6
   

Can a former Prez be appointed Vice Prez???

 
 
joefromchicago
 
  1  
Reply Tue 27 May, 2008 01:13 pm
Setanta wrote:
Your claim about what i am saying is unfounded, and i don't appreciate having words put into my mouth.

Oh please, don't get your panties in a twist. Nobody's putting words in your mouth. Rolling Eyes

Setanta wrote:
Finally, i strongly suspect that if it ever came to the issue, the Supremes would have far less difficulty in resolving the issue than your position suggests.

I'm confident it will never reach the supreme court because we will never be faced with this situation. It will remain a mildly diverting intellectual exercise.
0 Replies
 
Setanta
 
  1  
Reply Tue 27 May, 2008 02:14 pm
I agree that the situation is never likely to arise, nor the Supremes to rule in the matter.

But i see no purpose in continuing to discuss this, other than to note that my "panties" are not in a twist, but i do invite you to shove your panties up your pompous and snotty ass.
0 Replies
 
woiyo
 
  0  
Reply Tue 27 May, 2008 02:18 pm
Setanta wrote:
I agree that the situation is never likely to arise, nor the Supremes to rule in the matter.

But i see no purpose in continuing to discuss this, other than to note that my "panties" are not in a twist, but i do invite you to shove your panties up your pompous and snotty ass.


I see you are in a chipper mood today Set.

Make that wood chipper :wink:
0 Replies
 
McGentrix
 
  1  
Reply Tue 27 May, 2008 02:29 pm
His previous response was longer and less antagonostic.
0 Replies
 
joefromchicago
 
  1  
Reply Tue 27 May, 2008 06:20 pm
Setanta wrote:
But i see no purpose in continuing to discuss this, other than to note that my "panties" are not in a twist, but i do invite you to shove your panties up your pompous and snotty ass.

Coming as it does from the god-king of pompous asses himself, I'm greatly humbled by your invitation, but I must regretfully decline.
0 Replies
 
Eva
 
  1  
Reply Tue 27 May, 2008 09:26 pm
Interesting. There's an ad for a heavy duty wood chipper at the top of the page now. And an industrial one, too. :wink:
0 Replies
 
gollum
 
  1  
Reply Wed 16 Sep, 2015 02:20 pm
@mysteryman,
From Wikipedia:

While it is clear that under the Twelfth Amendment the original constitutional qualifications of age, citizenship, and residency apply to both the President and Vice President, it is unclear whether a two-term president could later serve as Vice President. Some argue that the Twenty-second Amendment and Twelfth Amendment both bar any two-term president from later serving as Vice President as well as from succeeding to the presidency from any point in the United States presidential line of succession.[8] Others contend that the Twelfth Amendment concerns qualification for service, while the Twenty-second Amendment concerns qualifications for election, and thus a former two-term president is still eligible to serve as vice president.[9] The practical applicability of this distinction has not been tested, as no former president has ever sought the vice presidency, and thus the courts have never been required to make a judgment regarding the matter.

8 Matthew J. Franck (July 31, 2007). "Constitutional Sleight of Hand". National Review. Retrieved April 20, 2014.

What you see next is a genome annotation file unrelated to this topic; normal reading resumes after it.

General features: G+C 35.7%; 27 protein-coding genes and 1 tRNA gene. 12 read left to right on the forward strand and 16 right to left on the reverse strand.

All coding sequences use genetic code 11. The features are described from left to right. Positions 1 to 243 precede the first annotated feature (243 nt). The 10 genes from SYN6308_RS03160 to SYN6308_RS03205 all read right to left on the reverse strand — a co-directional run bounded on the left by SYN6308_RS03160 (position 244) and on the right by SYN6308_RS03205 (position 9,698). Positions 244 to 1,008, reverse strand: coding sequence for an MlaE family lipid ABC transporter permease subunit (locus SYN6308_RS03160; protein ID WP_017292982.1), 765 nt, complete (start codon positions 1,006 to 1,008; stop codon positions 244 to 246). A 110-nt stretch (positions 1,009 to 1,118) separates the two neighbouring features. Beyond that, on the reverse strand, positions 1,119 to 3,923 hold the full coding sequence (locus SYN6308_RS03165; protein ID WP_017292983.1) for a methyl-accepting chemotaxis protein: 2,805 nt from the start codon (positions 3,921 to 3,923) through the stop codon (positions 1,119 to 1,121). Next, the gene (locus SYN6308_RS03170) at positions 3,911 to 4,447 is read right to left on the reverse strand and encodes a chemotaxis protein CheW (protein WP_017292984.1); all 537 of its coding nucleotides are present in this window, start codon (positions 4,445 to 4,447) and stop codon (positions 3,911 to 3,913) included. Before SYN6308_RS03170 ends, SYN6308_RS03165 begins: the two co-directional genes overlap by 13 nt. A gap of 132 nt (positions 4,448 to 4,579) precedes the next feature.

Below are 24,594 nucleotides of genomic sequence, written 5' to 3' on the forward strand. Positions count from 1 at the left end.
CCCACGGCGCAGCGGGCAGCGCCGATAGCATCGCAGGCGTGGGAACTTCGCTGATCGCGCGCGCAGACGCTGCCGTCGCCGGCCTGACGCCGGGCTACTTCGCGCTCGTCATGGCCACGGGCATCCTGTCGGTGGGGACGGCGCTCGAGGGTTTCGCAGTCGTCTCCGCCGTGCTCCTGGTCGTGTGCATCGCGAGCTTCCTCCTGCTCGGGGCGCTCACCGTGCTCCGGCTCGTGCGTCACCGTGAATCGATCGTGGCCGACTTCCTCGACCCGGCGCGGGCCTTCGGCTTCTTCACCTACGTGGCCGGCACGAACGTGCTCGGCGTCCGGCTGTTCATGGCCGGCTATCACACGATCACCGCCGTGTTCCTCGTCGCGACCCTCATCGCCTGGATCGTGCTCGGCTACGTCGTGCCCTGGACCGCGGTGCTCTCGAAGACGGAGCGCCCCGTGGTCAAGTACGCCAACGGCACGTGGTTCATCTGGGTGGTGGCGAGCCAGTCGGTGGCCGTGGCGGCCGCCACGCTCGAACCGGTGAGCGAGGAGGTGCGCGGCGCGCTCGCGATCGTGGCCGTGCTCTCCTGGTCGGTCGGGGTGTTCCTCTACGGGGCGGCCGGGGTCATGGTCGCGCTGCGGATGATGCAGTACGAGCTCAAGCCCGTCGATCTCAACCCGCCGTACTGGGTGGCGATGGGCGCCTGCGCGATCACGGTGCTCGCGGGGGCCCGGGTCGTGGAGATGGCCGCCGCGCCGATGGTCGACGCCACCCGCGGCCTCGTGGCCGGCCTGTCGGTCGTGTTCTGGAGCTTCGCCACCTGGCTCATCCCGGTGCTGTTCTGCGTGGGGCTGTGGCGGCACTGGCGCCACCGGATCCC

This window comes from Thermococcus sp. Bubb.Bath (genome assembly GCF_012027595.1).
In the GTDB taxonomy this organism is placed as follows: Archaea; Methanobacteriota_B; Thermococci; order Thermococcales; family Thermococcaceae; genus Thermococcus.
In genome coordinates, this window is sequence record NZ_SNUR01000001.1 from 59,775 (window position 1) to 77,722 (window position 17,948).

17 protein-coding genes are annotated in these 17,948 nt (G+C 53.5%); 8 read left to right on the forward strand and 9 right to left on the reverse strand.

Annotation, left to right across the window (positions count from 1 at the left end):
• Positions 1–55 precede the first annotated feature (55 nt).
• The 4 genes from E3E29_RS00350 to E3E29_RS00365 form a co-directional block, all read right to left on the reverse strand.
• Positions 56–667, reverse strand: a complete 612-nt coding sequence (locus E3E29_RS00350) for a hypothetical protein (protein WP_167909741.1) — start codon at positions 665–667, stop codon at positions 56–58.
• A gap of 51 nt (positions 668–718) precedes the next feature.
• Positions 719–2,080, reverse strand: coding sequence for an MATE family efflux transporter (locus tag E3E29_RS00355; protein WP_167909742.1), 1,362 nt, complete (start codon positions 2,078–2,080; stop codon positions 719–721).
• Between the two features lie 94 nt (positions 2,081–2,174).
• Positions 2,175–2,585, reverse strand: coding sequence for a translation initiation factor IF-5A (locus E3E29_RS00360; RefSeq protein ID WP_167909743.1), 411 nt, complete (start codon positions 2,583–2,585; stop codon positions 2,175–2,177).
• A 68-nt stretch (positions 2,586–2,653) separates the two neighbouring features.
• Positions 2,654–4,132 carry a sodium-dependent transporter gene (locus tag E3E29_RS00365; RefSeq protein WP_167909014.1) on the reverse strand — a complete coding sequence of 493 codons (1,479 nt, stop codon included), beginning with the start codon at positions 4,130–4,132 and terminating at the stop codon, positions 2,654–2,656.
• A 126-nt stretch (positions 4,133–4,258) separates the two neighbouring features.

9 Scott E. Gant; Bruce G. Peabody (2006-06-13). "How to bring back Bill". The Christian Science Monitor. Retrieved 2008-06-12.
RABEL222
 
  1  
Reply Wed 16 Sep, 2015 03:55 pm
@gollum,
If this Supreme Court were to rule on this it would make a big difference whether the candidate were republican or democrat. If republican it would be a hell yes its OK, but if a democrat it would be a resounding hell no.
gollum
 
  1  
Reply Wed 16 Sep, 2015 04:15 pm
@RABEL222,
RABEL222-

Thank you.

I think it would be Bill Clinton trying to help his wife by running as Hillary's vice president.
0 Replies
 
Banana Breath
 
  1  
Reply Wed 16 Sep, 2015 04:17 pm
@gollum,
Quote:
While it is clear that under the Twelfth Amendment the original constitutional qualifications of age, citizenship, and residency apply to both the President and Vice President, it is unclear whether a two-term president could later serve as Vice President. Some argue that the Twenty-second Amendment and Twelfth Amendment both bar any two-term president from later serving as Vice President as well as from succeeding to the presidency from any point in the United States presidential line of succession.[8] Others contend that the Twelfth Amendment concerns qualification for service, while the Twenty-second Amendment concerns qualifications for election, and thus a former two-term president is still eligible to serve as vice president.[9] The practical applicability of this distinction has not been tested, as no former president has ever sought the vice presidency, and thus the courts have never been required to make a judgment regarding the matter.


Related, and food for thought, if the same rationale were applied, then the entire line of succession for the presidency should also be required to meet the requirements for the presidency, but they are NOT. Next on the list after the Vice President is the Speaker of the House, then the President pro tem of the Senate... and number 8 on the list is the Secretary of the Interior. Except... that she, Sally Jewell, was born in the UK, thus disqualifying her for the presidency. The mechanism for dealing with this disqualification is merely that the next on the list, Tom Vilsack, Secretary of the Interior, becomes 8th in line. Thus it is conceivable that the same rule could be applied to the vice presidency, making the Speaker of the House next in line for succession, however that pretty much negates the purpose of the vice presidency. In point of fact, as we have seen in Bush v. Gore, 531 U.S. 98 (2000), rational readings of the constitution can go out the window at the Supreme Court's whim.